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Jailed Insurrectionist Jenna Ryan Compared The Backlash Against Her To The Way Jews Were Treated In Nazi Germany

When Texas realtor Jenna Ryan boarded a private jet last year bound for Washington, D.C., she was determined to do one thing: storm the Capitol on January 6th. And storm she did, alongside many other MAGA people, all while documenting the insurrection via her social media accounts (which were later used as evidence against her in court). Now Ryan is behind bars, serving a 60-day sentence for her role in the fatal coup attempt. And she seems to have decided that being one of the most prominent members of the MAGA herd is not as glamorous a role as she might have imagined—even going so far as to declare herself a “scapegoat” and compare her situation to (deep breath!) being a Jew in Nazi Germany.

Just five days before she reported to prison to begin serving out her sentence, Ryan spoke with NBC News’ Kate Snow about her actions on January 6, 2021, and admitted that “walking into the Capitol for two minutes and eight seconds was a big mistake. And I pled guilty to that, and I have remorse for that.” It’s a statement that is in direct contrast with Ryan’s previous statements, including a tweet she sent out the next day where she stated: “We just stormed the Capitol. It was one of the best days of my life.”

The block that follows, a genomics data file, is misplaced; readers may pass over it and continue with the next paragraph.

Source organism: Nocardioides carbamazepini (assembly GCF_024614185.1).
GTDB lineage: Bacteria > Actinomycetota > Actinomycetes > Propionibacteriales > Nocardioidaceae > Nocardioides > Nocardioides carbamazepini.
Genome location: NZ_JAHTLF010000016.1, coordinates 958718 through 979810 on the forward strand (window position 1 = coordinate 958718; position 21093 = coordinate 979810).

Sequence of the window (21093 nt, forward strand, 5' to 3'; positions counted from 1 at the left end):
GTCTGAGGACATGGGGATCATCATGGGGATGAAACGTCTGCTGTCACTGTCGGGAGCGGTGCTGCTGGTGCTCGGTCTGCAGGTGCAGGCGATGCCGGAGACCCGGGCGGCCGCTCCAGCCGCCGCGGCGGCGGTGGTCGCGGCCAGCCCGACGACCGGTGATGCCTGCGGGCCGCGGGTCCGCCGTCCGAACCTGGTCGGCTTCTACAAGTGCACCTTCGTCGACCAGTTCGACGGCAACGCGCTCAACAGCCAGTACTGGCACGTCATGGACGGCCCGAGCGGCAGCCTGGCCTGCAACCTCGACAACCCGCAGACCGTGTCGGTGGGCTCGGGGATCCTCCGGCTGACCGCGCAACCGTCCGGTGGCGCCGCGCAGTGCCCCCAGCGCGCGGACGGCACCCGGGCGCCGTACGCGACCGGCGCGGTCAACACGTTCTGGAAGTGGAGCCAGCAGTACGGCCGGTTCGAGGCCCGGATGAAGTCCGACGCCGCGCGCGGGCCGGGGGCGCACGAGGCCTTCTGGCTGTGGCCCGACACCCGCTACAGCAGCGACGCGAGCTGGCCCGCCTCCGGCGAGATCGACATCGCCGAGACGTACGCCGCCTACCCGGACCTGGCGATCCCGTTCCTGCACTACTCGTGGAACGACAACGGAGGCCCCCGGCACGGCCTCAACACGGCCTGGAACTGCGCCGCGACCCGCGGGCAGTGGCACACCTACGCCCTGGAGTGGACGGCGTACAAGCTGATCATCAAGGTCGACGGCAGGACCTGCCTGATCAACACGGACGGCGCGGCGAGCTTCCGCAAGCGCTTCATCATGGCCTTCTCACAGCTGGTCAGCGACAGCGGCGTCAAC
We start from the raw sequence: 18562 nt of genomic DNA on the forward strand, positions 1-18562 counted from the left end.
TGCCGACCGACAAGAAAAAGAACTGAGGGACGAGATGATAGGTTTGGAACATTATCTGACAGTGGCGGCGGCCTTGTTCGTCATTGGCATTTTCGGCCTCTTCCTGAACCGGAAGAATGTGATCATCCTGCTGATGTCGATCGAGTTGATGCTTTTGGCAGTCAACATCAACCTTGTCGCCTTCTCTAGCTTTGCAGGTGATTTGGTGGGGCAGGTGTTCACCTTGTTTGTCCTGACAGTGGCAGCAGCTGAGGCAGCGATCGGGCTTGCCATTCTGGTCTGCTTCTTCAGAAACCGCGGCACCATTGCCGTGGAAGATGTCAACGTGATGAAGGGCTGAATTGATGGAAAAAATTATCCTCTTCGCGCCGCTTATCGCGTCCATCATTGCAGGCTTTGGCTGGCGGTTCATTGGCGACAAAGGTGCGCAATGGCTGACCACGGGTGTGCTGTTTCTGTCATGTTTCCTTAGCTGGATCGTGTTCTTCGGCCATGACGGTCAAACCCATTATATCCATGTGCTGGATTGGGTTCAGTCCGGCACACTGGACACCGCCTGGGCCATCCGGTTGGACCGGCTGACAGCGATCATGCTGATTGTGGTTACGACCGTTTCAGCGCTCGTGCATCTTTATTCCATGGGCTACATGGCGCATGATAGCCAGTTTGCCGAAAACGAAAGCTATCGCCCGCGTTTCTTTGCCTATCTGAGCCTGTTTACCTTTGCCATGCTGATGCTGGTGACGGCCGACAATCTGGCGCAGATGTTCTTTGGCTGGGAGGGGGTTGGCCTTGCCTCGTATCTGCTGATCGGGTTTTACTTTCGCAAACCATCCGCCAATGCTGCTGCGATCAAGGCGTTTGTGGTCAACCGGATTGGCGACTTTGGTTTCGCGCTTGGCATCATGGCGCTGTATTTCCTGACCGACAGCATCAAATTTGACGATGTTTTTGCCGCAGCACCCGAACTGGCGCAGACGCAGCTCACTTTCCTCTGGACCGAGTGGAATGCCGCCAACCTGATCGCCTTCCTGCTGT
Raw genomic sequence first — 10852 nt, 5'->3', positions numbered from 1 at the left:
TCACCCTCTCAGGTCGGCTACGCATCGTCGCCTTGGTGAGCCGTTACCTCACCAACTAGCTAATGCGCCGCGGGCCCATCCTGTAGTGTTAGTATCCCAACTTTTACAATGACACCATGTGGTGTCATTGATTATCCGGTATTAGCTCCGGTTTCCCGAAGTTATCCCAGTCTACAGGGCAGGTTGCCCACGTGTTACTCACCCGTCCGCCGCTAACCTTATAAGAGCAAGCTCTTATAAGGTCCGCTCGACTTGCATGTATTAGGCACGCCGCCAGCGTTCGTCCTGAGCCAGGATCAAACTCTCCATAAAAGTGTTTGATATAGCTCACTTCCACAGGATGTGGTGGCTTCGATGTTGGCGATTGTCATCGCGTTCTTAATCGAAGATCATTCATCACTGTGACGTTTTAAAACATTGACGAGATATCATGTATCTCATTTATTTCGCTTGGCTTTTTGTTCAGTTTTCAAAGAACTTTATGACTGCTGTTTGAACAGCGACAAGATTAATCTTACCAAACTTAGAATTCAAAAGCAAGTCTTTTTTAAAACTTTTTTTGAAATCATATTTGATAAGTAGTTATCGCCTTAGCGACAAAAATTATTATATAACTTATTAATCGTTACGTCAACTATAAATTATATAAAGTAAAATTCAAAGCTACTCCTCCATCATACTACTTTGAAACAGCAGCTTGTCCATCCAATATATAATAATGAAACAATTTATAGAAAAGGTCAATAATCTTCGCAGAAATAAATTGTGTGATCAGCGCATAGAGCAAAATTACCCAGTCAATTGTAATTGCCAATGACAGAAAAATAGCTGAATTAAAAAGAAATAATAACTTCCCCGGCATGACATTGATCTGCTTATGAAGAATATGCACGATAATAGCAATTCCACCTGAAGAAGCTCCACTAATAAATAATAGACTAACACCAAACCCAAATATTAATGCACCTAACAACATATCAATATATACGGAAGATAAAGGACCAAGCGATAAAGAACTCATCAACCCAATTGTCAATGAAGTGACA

When pressed on these mixed messages by Snow, Ryan said you really needed to be there to understand. Sure, she entered the Capitol behind hundreds of people who were breaking windows and smashing things, but Ryan says she wasn’t violent, and the reality of the situation was much different:

“People see footage on TV that I wasn’t privy to. So, to me, it was like we were saying ‘excuse me,’ people were polite, and it was beautiful.”

Last year, Ryan called herself a “martyr” when speaking with NBC’s Cynthia McFadden and claimed that she was “being persecuted” by the public at large. “She pushed her claim in our December interview,” Snow stated, “comparing herself to victims of genocide.”

Ryan rattled off a laundry list of complaints about the way she was being treated by people:

“They are calling me entitled, they’re making fun of my skin color, they’re calling me an ‘Insurrection Barbie.’ They don’t see me as a human. And so that is the epitome of a scapegoat. Just like they did that to the Jews in Germany.”

(Raise your hand if you think that Ryan is the one who came up with ‘Insurrection Barbie.’)

When Snow pushed further on that point and asked her, point blank, “Do you compare what’s happening to the Holocaust?” Ryan replied that she was actually afraid to answer that question “because I will be attacked for saying that. I mean, people say that that’s what it’s like. They’re like, ‘We feel like that’s happening.’”

Something tells us that Ryan, and these “people” she’s talking to, could probably stand to brush up on their understanding of history and the Holocaust.

Seamus Hughes, deputy director of George Washington University’s Program on Extremism, spoke with NBC about Ryan’s case, and claimed that “she’s all over the map on whether she accepts responsibility for her actions.”

When Snow noted that many people see Ryan attempting to use the notoriety she has gained as a way to draw more attention to and publicity for herself, and asked “What do you say to that?” After some rambling, Ryan decided her answer was: “I’ll say yes.”

You can watch the full interview below.

(Via NBC News)

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